Taliban Leader Sends Out Threatening, Ambiguous Manifesto. But Might Be Ready To Negotiate.

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In a five-page email sent out to news outlets around the world Tuesday, Taliban leader Mullah Mohammad Omar said that he would be willing to resume peace negotiations, but only under very specific conditions.

That doesn't mean that Omar has any intention of halting attacks on U.S. troops and their allies. "I urge all Afghans who perform duties in the ranks of the enemy to turn barrels of their guns against the infidel invaders and their allies instead of martyring their Muslim Afghans," Omar wrote. 

The reclusive leader is known to send out such a manifesto-type document twice every year ahead of the biannual Eid holidays.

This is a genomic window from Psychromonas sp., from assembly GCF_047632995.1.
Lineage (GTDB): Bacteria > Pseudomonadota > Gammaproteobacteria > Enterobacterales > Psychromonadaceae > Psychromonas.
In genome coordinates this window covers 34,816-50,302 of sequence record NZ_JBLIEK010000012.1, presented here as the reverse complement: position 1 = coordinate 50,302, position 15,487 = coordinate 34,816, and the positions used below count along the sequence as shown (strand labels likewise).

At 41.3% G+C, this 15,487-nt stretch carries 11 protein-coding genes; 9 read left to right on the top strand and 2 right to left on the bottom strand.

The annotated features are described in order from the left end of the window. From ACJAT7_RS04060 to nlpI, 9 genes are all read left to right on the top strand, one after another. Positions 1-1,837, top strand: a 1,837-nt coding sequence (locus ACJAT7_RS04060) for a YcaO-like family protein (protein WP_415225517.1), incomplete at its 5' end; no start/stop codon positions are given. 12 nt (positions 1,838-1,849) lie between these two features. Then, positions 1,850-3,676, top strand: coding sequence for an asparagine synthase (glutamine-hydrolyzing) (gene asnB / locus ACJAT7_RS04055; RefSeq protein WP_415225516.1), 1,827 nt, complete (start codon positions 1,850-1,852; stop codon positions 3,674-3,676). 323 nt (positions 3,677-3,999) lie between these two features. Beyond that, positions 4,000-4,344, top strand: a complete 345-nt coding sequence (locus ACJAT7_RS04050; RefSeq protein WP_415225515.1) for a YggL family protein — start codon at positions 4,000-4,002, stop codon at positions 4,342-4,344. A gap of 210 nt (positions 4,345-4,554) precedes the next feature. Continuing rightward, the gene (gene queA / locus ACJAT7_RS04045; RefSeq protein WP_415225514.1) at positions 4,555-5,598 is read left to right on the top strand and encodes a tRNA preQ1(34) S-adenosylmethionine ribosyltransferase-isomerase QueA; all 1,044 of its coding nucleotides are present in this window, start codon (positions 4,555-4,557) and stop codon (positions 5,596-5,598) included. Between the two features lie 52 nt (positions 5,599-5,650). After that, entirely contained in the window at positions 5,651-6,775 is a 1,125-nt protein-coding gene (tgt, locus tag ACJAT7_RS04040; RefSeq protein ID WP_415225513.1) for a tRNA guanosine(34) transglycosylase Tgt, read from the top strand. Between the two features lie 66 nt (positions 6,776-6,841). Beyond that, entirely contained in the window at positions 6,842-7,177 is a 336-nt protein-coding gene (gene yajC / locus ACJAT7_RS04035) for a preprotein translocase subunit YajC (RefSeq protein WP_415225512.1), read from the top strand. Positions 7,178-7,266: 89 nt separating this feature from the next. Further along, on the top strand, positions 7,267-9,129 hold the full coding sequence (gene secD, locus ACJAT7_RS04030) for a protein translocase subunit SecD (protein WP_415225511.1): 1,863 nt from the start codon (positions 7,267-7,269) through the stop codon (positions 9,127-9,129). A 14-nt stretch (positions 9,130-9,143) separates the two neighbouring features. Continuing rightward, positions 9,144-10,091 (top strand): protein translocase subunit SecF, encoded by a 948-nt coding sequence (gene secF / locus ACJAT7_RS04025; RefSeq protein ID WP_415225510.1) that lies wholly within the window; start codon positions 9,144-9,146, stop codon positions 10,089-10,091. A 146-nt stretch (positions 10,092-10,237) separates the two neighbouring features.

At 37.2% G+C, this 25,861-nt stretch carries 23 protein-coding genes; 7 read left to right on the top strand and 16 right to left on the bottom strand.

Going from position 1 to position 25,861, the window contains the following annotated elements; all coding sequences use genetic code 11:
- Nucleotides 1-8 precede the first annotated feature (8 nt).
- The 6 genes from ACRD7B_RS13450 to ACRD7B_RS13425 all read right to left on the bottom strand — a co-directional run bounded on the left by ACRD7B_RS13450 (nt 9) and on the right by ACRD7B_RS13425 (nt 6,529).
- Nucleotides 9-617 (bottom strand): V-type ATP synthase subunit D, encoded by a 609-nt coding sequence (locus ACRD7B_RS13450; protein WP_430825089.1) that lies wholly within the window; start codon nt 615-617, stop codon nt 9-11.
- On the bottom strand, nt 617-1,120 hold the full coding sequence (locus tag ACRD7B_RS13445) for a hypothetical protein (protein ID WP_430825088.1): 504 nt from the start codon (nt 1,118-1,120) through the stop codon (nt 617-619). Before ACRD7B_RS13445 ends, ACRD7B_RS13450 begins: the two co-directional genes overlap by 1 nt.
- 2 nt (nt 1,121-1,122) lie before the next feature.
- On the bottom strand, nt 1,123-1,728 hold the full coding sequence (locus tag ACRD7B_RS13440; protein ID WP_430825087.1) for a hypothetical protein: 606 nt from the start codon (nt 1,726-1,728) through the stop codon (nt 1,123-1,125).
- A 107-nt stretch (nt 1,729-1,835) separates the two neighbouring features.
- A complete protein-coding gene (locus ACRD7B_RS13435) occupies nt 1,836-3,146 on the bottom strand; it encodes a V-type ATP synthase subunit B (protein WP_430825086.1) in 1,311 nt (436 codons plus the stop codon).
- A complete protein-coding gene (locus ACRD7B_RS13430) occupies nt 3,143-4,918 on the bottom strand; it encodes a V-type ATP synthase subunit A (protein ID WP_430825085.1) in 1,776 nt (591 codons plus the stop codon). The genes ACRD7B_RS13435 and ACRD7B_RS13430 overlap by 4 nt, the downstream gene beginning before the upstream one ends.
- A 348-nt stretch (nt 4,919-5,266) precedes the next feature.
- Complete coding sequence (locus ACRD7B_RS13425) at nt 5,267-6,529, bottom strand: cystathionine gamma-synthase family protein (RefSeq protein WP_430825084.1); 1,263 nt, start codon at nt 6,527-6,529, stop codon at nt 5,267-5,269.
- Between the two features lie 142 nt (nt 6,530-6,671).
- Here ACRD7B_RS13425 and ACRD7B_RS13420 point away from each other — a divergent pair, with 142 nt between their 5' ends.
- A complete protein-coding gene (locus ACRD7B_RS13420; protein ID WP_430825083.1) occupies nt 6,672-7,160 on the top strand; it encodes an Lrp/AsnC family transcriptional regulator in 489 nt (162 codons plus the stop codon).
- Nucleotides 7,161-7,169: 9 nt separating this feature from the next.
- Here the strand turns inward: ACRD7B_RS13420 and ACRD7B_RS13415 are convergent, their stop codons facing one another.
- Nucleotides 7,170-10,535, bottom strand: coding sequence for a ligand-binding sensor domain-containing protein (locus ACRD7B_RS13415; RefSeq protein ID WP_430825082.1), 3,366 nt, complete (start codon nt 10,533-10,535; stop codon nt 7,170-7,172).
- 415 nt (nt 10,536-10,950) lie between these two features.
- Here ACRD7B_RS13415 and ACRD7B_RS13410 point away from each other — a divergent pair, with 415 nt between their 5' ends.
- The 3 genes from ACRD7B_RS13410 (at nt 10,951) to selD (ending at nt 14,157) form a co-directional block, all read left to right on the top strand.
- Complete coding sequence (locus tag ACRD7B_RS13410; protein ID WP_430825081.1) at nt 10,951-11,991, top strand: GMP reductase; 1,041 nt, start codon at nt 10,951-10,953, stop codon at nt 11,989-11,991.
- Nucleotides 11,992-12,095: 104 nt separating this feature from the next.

In the message, Omar also urged citizens of Afghanistan to boycott the national elections scheduled for April 5, calling them a "deceiving drama" and a "waste of time."

One of the United States' demands before beginning peace talks is that the Taliban cut all ties with the al-Qaeda network, a commitment which this message failed to make. Omar stressed the Taliban's priority of ending American occupation in Afghanistan, saying he would not sign on to any agreement that allows foreign troops to remain in the region past the end of 2014.

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